is a normal way of proceeding in the development of groups and
organizations. This provides a pre-digested form of ideas that are
easily distributed and ingested by others.

However, I was reading something interesting...

Clay Shirky mentioned Albert-Laszlo Barabasi in his article Power Laws, Weblogs, and Inequality. In the course of rereading this article, I began visiting its links, and found a most extraordinary page (this is also a good one), one with a link to the first chapter of a fascinating book:

"LINKED: The New Science of Networks"

How Everything is Connected to Everything Else and What it Means for Science, Business and Everyday Life

In particular, this quote stood out in my mind:

"But Paul understood that this was not enough: The message had to
spread. So he used his firsthand knowledge of the social network of the
first century's civilized world from Rome to Jerusalem to reach and
convert as many people as he could. He walked nearly 10,000 miles in
the next twelve years of his life. He did not wander randomly, however;
he reached out to the biggest communities of his era, to the people and
places in which the faith could germinate and spread most effectively.
He was the first and by far the most effective salesperson of
Christianity, using theology and social networks equally effectively.
So should he, or Jesus, or the message be credited for Christianity's
success? Could it happen again?"

How can Open Business establish a foothold in our internetworked
world? How can it learn from marketing and networking masters such as
Paul? How can the OBF plant itself in the brains of great thinkers and
leaders? How can its message be perfectly tailored to suit so many
different needs?

That's absurd, of course - yet it is what businesses are constantly
trying to do - be everything to everyone; garruntee consumer return.
Yet using the word "Open" in such a context seems hollow at best.

The Open Business Foundation would be better serving and better
served if it provided a forum for competing visions; a cruicible for
combining these visions; a place where views could be expressed in the
knowledge that contributions were being made in a free and open space.
The OBF is the combination of all the people and differing views that
offer themselves as part of the process; it is flexible and
self-modifying. The OBF is the evolution of open business ideas and
implementations; it is not a crusade.

OBF Intro/Front Page

open :: business

The most important thing on my list for the OBF site right now
is the completion of the front page - the content needs to be filled
in, as Google is already crawling it. Once the front page is up, I can
put a link on the Adytum site for it as well.

There are a series of quotes and concepts that I am pondering, all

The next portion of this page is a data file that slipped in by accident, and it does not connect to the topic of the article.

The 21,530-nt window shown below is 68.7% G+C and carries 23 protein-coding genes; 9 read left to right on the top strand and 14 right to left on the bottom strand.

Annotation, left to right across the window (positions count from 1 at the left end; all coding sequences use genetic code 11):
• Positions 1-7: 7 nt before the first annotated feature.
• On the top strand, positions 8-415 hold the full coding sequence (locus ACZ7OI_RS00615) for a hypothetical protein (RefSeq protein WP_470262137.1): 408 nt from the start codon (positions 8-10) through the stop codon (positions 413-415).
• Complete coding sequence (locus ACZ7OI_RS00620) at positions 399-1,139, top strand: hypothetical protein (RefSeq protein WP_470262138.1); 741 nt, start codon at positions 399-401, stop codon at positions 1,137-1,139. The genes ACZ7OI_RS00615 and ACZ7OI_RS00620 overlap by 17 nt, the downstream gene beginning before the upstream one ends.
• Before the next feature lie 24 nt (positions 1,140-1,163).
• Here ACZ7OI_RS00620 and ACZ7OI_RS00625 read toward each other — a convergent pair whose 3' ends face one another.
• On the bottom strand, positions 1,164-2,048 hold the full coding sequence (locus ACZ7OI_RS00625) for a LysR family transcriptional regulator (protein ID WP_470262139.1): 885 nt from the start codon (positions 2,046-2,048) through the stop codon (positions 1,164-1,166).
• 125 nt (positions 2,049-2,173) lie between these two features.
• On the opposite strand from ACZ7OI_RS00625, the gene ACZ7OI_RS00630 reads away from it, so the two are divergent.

of which relate in some way to the philosophy behind the OBF. What I
need, though, is to refine these to the extent that even those
unfamiliar with business and technology can instantly grasp what the
Open Business Foundation is about, simply by reading the front page.

I will paste quotes and materials as comments that I can follow up on with replies as I conside them...

EFF and OBF?

open :: business

EFF: Homepage - I wonder how the OBF should fit into all things Internet/Electronic. Seeing this site made me wonder about it.

Most of the people I know in the industry have ties to electronic
media and the Internet; they are some of the most intelligent people
that I have met...

So how can I convince them to share their brilliance with the
business world? How are the business worlds and the electronic worlds
currently connected? How will that relationship change and develop in
the future?



Always on the lookout for applicable information, I found a link on about 'altruistic' routers:

I just came across and Cory Doctorow for the
first time today. I had been reading more of Clay Shirky's stuff,
thanks to David Casti for that wonderful introduction, and googled for
Cory when Clay mentioned him.

Reading Cory's "outboard brain" article on O'Reilly (,
I was finally convinced of the use for personal blogs. This really is
what I need - a place for me to put my thoughts and provide a scratch
pad accessible to me and others, always ready for input and

I proceeded to search google for blog software, download
movebletype, and set it up. What a dream; it's even easier to get
running than *Nuke sites.

Oh, one more note: I really liked Cory's title "Outreach Coordinator" at - it describes what I see myself doing in the future as well.

New OBF Site

open :: business

The new site is coming along ( I am still running it under the old Interchange version, the one without forums. I'll need to upgrade, add forums (heavily modified - I'll use the code I developed for PBS), and then add the story publishing capability.

I have the links up, and the history (via correspondance) up. All the pages have been set with the new template, so things shouldn't look too broken.

The one problem I have been having with the story publishing code has been the IC concept of templates and components. I will need to dynamically populate the story template with components in order for this to work. I don't know if this is possible.